From “Limits Of Readmission Rates In Measuring Hospital Quality Suggest The Need For Added Metrics,” by Matthew Press et al.:
Readmission rates in 2011 had a weak or inverse correlation with the other commonly used indicators of hospital quality (Appendix E). There were no significant differences in mean readmission rates across all quartiles of mortality rates for heart attack and pneumonia (19.8–19.9 percent and 18.4– 18.5 percent, respectively). For heart failure, mean readmission rates were significantly higher for the hospitals in the lowest mortality quartile (25.2 percent versus 24.9 percent, 24.8 percent, and 24.5 percent for the higher mortality quartiles). Results comparing the change in readmission and mortality rates longitudinally, which controls for time-invariant hospital confounders, showed a weak correlation between the two outcomes for all three conditions (Appendix F).
Here’s what one of those plots from the appendix looks like (RSMR = risk-standardized mortality rate, RSRR = risk-standardized readmission rate):
Hospitals in the quartile with the highest composite process-measure performance had average readmission rates of 19.8 percent, 25.0 percent, and 18.4 percent for the three conditions respectively, compared with 20.0 percent, 24.9 percent, and 18.5 percent for hospitals in the quartile with the lowest performance.  Some of the differences in readmission rates were statistically significant. However, the directionality of the trend differed across the conditions, and the differences in readmission rates were clinically insignificant, which indicates that the correlations were weak.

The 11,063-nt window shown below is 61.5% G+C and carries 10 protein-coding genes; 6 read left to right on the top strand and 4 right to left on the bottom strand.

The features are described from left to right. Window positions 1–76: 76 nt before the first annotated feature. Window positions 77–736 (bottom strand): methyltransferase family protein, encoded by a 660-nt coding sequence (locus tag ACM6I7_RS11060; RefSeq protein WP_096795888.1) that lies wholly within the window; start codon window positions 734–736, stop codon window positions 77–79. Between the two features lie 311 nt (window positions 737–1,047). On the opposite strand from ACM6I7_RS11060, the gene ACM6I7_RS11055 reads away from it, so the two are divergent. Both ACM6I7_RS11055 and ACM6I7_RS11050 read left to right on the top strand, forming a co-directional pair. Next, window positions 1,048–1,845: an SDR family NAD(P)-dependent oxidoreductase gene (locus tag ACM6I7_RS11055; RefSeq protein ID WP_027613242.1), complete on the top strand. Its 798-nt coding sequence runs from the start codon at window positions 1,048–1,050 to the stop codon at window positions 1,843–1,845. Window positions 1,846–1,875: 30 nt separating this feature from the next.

The cross-sectional association between the Hospital Compare quality designations for readmission and mortality in 2011 was sometimes conflicting . Of the hospitals designated “worse than the US national rate” for readmission for heart attack, heart failure, and pneumonia, 6 (18 percent), 41 (22 percent), and 12 (10 percent), respectively, were designated “better than the US national rate” for mortality. Of the hospitals designated “better than the US national rate” for readmission for heart attack, heart failure, and pneumonia, 0, 13 (11 percent), and 1 (2 percent), respectively, were designated as “worse than the US national rate” for mortality
Either readmission rates are not measuring quality or they are measuring a type of quality not captured by mortality and process measures.
UPDATE: Somewhat related, there is news out today that as readmission rates have fallen over the last few years, the number of patients placed on observation status has risen. Placement on observation isn’t counted as an admission.